Cleaning up

It’s common practice to also have a rule to clean away all the files that have been created. This gives a way to test everything works from a blank slate.

all : foo.html bar.html
    echo All files are now up to date

clean : 
    rm -f foo.html bar.html 

%.html : %.Rmd
    Rscript -e 'rmarkdown::render("$<")'

Now we can type make clean to clean up, and make clean ; make will test that everything can be built without errors.


A final element of a Makefile is use of variables. With this, you should be able to understand most of what is going on in Makefiles you encounter in the wild.

In our last Makefile, we typed foo.html bar.html twice. It would be nice to avoid this repetition. This can be achieved with a variable:

HTML_FILES=foo.html bar.html

all : $(HTML_FILES)
    echo All files are now up to date

clean : 
    rm -f $(HTML_FILES) 

%.html : %.Rmd
    Rscript -e 'rmarkdown::render("$<")'


Create a file index.Rmd, with hyperlinks to foo.html and bar.html. Recall that hyperlinks can be created in markdown with [link text](destination.html).

Adjust your Makefile so this file is also built into an HTML file.

Now you have a website. To test your website, from the “Files” pane in RStudio, click on index.html and then “View in Web Browser”.

You could make this public for example by using GitHub Pages, or by running your own webserver (such as Apache or nginx).


The discussion above has focussed on R Markdown. In Python, a similar role is played by Jupyter notebooks. These are created in a web-based editor, which can be started by typing jupyter notebook in the shell. It is also possible to run a multi-user Jupyter Hub on a server. Notebooks are stored in JSON format, and have extension .ipynb.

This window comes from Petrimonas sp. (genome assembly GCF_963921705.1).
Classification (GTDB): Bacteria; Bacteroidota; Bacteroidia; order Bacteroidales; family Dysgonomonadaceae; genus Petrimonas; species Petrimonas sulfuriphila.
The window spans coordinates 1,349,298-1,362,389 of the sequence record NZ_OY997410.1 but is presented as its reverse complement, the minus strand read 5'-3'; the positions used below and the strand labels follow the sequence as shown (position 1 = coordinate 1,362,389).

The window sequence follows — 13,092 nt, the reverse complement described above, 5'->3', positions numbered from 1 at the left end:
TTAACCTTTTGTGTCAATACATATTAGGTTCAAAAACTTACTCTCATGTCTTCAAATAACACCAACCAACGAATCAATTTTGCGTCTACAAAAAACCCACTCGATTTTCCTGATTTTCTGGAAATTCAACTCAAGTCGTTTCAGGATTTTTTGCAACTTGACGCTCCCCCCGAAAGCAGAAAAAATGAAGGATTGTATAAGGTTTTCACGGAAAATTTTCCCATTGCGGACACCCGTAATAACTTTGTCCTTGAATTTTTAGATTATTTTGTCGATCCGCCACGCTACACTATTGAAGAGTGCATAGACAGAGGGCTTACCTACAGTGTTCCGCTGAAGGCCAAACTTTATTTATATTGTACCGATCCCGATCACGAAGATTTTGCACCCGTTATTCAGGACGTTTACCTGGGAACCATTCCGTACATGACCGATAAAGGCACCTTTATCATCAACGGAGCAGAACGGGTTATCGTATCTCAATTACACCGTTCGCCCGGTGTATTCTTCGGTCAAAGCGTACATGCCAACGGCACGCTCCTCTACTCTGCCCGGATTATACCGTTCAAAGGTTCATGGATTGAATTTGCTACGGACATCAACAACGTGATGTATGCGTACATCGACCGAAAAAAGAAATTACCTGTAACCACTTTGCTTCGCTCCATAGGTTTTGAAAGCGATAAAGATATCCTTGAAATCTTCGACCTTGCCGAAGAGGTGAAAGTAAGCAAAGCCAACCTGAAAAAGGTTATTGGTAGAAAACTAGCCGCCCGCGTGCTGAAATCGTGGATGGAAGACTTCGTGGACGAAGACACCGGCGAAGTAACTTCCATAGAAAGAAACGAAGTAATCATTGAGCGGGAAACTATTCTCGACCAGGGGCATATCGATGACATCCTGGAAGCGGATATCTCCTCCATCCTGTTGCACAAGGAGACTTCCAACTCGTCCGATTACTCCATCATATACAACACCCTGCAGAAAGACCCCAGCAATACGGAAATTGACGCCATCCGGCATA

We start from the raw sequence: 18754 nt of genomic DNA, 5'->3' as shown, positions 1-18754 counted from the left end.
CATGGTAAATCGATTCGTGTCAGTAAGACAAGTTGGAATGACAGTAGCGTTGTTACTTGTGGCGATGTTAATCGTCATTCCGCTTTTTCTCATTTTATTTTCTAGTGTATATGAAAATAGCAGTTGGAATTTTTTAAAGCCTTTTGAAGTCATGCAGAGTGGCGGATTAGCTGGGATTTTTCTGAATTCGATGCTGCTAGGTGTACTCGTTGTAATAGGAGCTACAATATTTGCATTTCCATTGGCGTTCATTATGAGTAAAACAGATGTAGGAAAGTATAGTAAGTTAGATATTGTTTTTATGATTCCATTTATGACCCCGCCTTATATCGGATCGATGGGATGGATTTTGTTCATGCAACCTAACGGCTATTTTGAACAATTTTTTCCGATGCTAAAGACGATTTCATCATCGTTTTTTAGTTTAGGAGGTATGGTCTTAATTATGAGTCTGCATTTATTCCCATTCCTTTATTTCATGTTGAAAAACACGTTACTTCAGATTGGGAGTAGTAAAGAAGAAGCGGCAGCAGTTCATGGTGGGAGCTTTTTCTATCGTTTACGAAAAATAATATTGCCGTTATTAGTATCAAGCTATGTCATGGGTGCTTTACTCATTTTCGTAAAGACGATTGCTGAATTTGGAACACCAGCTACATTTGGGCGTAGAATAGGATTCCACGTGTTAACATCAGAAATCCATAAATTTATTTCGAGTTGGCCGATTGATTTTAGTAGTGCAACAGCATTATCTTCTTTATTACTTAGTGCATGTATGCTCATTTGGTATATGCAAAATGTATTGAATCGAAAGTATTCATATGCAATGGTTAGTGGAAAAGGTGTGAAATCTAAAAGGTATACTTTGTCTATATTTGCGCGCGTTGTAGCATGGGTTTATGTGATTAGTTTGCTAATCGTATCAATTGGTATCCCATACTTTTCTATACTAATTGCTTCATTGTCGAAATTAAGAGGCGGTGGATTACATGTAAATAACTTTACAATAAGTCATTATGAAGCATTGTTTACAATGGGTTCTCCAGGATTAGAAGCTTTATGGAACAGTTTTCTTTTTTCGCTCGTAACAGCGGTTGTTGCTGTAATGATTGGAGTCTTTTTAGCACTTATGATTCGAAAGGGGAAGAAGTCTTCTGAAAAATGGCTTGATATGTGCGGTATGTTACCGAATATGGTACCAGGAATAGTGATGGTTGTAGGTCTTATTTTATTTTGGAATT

Suppose you have created a notebook called my_notebook.ipynb. Then the following shell command can be used to run the code in it and convert the notebook to HTML:

jupyter nbconvert --execute --to html my_notebook.ipynb

One difference between .Rmd and .ipynb files is that .ipynb files also contain cached output of code chunks. Specifying the --execute option here ensures all of the code in the notebook is run afresh. Using this command in a Makefile would ensure the build will halt with an error if there are any problems with the code.


make clean ; make can be used to test all of the code in our tutorial. We will see an error message and the process will abort immediately if anything goes wrong as the HTML files are built. This is also a handy way to test that a training server has all the necessary R or Python packages installed!

You might want to add some further rules, for example:

If someone wants to adapt our tutorial, they can easily do so. Having made the changes they want, the HTML files can be re-built with a single command. Give your notes an appropriate licence, such as a Creative Commons license, so that people know they can do this without having to ask your permission.

Setting up tutorial notes in this way gives us desirable features of open science. We have left nothing out or the code will not run. They are easily reproducable and sharable. They are written plain text formats that anyone can edit, and built with tools that are all freely available. They can serve as a base that anyone who wants to can build on.